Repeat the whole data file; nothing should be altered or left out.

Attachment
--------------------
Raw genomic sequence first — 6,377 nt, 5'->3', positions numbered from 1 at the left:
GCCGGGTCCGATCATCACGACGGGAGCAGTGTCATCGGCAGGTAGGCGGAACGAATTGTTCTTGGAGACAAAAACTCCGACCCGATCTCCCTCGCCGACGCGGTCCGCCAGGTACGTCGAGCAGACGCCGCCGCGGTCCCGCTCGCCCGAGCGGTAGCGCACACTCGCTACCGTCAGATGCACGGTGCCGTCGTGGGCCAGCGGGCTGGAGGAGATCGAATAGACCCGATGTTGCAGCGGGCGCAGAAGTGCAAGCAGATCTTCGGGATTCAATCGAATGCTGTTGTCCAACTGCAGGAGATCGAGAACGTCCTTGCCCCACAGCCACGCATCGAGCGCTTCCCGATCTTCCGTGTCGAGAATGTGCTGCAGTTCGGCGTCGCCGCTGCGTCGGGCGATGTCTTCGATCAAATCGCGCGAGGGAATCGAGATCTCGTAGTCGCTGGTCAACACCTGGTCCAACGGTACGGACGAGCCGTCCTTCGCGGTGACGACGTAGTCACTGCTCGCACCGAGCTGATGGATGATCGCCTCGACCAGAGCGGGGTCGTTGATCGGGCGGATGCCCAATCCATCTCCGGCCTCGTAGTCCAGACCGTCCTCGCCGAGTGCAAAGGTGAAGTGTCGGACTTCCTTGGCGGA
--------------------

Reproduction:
Raw genomic sequence first — 6,377 nt, 5'->3', positions numbered from 1 at the left:
GCCGGGTCCGATCATCACGACGGGAGCAGTGTCATCGGCAGGTAGGCGGAACGAATTGTTCTTGGAGACAAAAACTCCGACCCGATCTCCCTCGCCGACGCGGTCCGCCAGGTACGTCGAGCAGACGCCGCCGCGGTCCCGCTCGCCCGAGCGGTAGCGCACACTCGCTACCGTCAGATGCACGGTGCCGTCGTGGGCCAGCGGGCTGGAGGAGATCGAATAGACCCGATGTTGCAGCGGGCGCAGAAGTGCAAGCAGATCTTCGGGATTCAATCGAATGCTGTTGTCCAACTGCAGGAGATCGAGAACGTCCTTGCCCCACAGCCACGCATCGAGCGCTTCCCGATCTTCCGTGTCGAGAATGTGCTGCAGTTCGGCGTCGCCGCTGCGTCGGGCGATGTCTTCGATCAAATCGCGCGAGGGAATCGAGATCTCGTAGTCGCTGGTCAACACCTGGTCCAACGGTACGGACGAGCCGTCCTTCGCGGTGACGACGTAGTCACTGCTCGCACCGAGCTGATGGATGATCGCCTCGACCAGAGCGGGGTCGTTGATCGGGCGGATGCCCAATCCATCTCCGGCCTCGTAGTCCAGACCGTCCTCGCCGAGTGCAAAGGTGAAGTGTCGGACTTCCTTGGCGGA